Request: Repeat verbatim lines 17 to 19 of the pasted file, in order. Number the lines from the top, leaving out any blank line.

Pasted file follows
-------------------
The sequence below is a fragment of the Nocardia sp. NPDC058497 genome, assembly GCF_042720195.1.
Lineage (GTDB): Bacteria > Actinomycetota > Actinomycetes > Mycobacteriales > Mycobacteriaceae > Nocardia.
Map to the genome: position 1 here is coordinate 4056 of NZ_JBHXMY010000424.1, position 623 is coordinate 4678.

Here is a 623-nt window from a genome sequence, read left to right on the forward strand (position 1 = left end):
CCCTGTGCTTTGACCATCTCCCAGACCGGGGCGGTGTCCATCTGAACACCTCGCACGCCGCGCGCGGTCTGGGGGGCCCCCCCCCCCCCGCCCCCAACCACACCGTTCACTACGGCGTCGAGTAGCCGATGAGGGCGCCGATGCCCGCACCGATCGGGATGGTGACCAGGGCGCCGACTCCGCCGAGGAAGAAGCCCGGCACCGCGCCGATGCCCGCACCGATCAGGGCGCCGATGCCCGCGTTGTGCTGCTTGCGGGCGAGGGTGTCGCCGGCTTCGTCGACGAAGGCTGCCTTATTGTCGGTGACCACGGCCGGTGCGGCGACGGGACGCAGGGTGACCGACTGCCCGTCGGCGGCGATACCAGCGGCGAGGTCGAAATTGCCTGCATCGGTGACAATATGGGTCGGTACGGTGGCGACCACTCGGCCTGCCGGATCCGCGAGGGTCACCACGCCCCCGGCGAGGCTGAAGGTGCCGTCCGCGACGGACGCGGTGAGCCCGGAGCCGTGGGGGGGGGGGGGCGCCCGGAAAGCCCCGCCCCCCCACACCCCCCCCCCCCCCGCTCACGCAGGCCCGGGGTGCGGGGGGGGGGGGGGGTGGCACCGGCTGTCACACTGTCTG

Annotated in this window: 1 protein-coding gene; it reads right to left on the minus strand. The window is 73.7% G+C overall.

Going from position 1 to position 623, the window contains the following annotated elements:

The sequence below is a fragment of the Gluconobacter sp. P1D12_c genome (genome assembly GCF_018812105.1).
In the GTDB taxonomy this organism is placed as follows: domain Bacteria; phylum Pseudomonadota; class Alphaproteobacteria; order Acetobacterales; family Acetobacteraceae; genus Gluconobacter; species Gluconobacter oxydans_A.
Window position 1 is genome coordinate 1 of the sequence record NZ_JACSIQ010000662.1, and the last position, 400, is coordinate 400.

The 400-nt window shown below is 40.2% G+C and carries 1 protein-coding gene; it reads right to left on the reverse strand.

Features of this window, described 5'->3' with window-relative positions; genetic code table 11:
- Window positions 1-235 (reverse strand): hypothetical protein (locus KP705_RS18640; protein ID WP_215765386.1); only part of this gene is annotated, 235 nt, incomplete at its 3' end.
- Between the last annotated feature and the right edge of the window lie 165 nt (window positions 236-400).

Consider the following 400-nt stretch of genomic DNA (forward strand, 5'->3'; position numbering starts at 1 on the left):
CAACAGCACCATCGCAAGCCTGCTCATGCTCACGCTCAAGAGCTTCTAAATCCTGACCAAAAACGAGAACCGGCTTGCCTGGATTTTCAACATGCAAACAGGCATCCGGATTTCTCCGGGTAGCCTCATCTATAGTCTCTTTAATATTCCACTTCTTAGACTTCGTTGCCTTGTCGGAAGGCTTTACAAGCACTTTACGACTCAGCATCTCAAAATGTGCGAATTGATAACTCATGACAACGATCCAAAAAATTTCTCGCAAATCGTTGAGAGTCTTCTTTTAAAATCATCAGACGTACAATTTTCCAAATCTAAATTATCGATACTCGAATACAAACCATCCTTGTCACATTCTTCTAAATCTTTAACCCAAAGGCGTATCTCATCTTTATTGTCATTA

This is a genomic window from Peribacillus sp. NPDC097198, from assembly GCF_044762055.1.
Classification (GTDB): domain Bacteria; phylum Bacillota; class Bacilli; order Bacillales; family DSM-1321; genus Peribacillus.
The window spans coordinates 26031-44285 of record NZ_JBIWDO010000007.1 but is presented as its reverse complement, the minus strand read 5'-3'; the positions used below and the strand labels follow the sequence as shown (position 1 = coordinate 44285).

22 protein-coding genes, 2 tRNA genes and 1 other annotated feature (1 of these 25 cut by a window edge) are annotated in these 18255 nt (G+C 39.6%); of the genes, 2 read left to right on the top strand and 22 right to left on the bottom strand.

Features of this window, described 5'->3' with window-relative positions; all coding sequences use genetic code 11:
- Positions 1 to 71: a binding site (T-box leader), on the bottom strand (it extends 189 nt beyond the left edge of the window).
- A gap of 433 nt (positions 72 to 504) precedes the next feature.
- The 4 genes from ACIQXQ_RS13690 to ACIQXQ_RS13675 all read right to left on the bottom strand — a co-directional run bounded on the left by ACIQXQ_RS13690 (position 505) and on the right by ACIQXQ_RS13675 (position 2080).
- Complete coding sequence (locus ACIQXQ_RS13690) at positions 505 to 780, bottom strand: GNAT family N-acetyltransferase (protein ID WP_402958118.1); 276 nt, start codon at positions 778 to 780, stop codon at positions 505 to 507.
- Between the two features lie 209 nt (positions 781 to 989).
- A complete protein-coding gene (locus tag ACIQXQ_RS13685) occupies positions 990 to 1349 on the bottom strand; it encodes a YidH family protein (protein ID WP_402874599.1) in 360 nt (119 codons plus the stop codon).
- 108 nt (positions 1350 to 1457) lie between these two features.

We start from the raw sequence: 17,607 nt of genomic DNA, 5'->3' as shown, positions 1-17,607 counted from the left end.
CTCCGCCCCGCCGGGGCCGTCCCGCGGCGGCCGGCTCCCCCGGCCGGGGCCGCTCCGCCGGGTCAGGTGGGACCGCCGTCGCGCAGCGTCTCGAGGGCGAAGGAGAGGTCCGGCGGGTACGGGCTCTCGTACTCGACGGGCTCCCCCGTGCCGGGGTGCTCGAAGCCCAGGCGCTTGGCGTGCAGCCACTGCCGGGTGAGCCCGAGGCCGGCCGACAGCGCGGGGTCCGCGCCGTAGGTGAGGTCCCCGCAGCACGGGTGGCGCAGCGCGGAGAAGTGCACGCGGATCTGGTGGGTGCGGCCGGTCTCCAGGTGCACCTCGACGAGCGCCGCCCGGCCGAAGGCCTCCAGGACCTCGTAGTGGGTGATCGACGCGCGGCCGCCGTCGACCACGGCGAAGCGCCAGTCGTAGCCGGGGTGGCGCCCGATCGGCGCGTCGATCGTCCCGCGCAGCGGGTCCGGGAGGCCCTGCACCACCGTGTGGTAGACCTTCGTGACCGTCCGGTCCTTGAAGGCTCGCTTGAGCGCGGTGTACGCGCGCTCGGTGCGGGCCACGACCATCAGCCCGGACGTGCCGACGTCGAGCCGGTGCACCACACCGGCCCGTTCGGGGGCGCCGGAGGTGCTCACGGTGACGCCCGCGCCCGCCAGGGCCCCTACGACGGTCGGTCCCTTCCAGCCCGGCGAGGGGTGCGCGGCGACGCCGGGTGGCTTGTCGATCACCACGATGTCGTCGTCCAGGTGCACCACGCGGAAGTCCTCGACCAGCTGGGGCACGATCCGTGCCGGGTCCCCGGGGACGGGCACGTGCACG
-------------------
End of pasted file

This is a genomic window from Peribacillus sp. NPDC097198, from assembly GCF_044762055.1.
Classification (GTDB): domain Bacteria; phylum Bacillota; class Bacilli; order Bacillales; family DSM-1321; genus Peribacillus.
The window spans coordinates 26031-44285 of record NZ_JBIWDO010000007.1 but is presented as its reverse complement, the minus strand read 5'-3'; the positions used below and the strand labels follow the sequence as shown (position 1 = coordinate 44285).